All three authors are great, but Reichheld has something unique to say which all of us in business will do well to hear – short-term profits are often long-term disasters.

How To Keep From Crashing When The Engine Stops

The single-engine Cessna 172 was about 1,500 feet above the Pacific Ocean when that engine stopped.

I still don’t know why it stopped. All I know is that I was the pilot and the sole occupant of the plane. I had just taken off from a small airport in Western Washington. The pre-check had been routine. The takeoff had been uneventful. The sky was blue, the wind was calm. It was a beautiful day for flying.

And then the engine stopped.

What would you do? How do you react when the pressure’s on? How can you make sure you’re at your best when it matters most?

Leaders face pressure all the time. Pressure from above to deliver results. Pressure from below to motivate and inspire. Pressure from the clock. Pressure from the budget. And, of course, pressure from the “real world” outside of the workplace: the spouse’s upcoming surgery, the kid’s braces, the car’s flashing “CHECK ENGINE” light. And a leader is expected to produce under pressure, no matter where it comes from.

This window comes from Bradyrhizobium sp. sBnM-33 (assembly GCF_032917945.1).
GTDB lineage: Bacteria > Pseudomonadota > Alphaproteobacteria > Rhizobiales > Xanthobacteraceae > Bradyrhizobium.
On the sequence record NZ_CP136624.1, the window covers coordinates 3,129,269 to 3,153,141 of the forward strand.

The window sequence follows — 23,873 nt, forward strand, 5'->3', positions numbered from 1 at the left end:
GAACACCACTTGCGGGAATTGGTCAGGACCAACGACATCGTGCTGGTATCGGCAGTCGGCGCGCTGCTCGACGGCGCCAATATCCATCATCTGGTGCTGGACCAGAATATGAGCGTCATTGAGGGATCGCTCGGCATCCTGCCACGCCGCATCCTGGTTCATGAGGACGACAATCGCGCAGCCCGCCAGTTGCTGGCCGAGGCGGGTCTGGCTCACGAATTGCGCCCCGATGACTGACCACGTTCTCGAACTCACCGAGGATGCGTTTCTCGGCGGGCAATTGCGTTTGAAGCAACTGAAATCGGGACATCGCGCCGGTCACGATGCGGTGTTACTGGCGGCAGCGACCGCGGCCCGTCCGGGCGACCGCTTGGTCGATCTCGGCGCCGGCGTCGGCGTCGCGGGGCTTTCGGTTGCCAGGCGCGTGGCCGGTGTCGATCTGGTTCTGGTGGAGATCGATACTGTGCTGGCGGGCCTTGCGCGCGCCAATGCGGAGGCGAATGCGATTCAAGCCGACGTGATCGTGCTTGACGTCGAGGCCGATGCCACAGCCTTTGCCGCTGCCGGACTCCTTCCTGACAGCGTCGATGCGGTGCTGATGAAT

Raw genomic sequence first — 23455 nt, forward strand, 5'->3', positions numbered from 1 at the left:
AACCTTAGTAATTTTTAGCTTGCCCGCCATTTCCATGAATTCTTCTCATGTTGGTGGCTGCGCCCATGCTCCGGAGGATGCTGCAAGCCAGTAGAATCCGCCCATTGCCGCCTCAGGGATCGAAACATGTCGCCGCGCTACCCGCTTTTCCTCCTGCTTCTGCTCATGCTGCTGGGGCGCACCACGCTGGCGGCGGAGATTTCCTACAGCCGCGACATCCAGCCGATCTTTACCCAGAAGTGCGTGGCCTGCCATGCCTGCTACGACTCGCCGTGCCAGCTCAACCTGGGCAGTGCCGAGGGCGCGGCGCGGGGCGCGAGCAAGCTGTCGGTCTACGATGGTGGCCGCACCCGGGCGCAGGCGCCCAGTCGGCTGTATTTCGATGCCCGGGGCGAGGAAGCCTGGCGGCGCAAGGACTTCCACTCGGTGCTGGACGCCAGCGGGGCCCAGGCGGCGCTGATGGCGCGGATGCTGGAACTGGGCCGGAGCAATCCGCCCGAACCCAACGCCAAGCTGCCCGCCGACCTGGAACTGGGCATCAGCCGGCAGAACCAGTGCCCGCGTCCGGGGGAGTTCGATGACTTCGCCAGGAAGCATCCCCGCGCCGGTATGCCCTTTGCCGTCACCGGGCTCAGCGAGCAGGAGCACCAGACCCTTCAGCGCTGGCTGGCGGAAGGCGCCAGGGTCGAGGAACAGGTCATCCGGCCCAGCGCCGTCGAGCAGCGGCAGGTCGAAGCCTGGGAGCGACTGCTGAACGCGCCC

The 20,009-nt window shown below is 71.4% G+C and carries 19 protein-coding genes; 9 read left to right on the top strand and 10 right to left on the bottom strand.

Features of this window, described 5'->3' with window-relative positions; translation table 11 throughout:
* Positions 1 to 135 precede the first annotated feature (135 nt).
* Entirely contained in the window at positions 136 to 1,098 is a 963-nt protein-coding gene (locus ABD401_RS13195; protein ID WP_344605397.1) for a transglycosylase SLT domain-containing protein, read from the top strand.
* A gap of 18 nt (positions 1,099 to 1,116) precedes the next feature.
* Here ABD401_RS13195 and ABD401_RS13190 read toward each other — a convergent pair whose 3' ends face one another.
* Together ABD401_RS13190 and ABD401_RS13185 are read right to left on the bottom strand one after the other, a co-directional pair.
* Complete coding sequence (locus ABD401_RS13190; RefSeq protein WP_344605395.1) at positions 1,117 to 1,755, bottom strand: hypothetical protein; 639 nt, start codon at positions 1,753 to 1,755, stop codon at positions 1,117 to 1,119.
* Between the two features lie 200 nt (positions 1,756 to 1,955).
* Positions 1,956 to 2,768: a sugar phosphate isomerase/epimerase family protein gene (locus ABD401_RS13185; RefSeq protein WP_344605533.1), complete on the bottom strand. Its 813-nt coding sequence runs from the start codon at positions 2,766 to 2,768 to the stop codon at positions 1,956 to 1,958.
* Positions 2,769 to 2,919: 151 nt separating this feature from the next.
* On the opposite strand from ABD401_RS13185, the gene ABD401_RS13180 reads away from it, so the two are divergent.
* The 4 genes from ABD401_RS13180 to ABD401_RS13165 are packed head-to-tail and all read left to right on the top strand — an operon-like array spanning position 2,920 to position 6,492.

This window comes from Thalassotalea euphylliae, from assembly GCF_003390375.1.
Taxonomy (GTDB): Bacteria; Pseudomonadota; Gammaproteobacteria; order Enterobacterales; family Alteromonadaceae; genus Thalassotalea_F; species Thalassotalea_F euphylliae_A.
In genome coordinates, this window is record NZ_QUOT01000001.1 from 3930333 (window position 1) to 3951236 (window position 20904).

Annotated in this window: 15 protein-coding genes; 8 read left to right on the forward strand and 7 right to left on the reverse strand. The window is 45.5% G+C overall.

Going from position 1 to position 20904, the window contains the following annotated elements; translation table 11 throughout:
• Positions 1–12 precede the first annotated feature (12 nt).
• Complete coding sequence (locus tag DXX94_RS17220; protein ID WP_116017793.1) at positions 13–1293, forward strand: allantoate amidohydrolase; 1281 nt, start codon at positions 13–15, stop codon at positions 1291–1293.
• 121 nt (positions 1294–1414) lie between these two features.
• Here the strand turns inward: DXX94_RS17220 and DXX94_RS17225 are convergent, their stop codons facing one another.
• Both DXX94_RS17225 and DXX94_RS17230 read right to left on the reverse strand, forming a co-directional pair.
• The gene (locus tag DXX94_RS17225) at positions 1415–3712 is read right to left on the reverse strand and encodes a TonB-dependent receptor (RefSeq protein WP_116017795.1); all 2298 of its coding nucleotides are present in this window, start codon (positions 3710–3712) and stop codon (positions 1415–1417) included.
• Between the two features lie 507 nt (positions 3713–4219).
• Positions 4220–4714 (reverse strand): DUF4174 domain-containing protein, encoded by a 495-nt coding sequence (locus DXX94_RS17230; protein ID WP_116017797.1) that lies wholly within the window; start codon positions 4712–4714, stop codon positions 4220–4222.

Some of these pressures are predictable, like the report that’s due every Monday at 9 am. Some are unpredictable, like when the single engine of the airplane you’re piloting stops at 1,500 feet above the Pacific Ocean. But the answer to both is the same:

Preparation.

Anyone who’s ever trained for a pilot’s license will tell you that that training includes dozens and dozens of simulated “engine out” exercises. The instructor, without warning, pulls the engine back to idle and says, “Your engine’s just gone out; where are you going to land?” Do this drill often enough, and it becomes a part of your subconscious. To this day, when I’m flying commercially from one speaking engagement to another, I’ll sometimes look out the window and ask myself, “If I were flying this plane and the engine(s) went out, where would I land?”

That’s how you produce under pressure. That’s how you ensure you’ll be at your best when it matters most. You practice. Over and over again. You do mental drills. “What would I do if there’s a delay in the supply chain?” “What would I do if my number one producer got an offer from our biggest competitor?” You prepare.

Pilots routinely prepare for the unexpected. So do professional athletes. And military commanders. People whose jobs require them to produce under pressure are continuously preparing.

Shouldn’t you be too?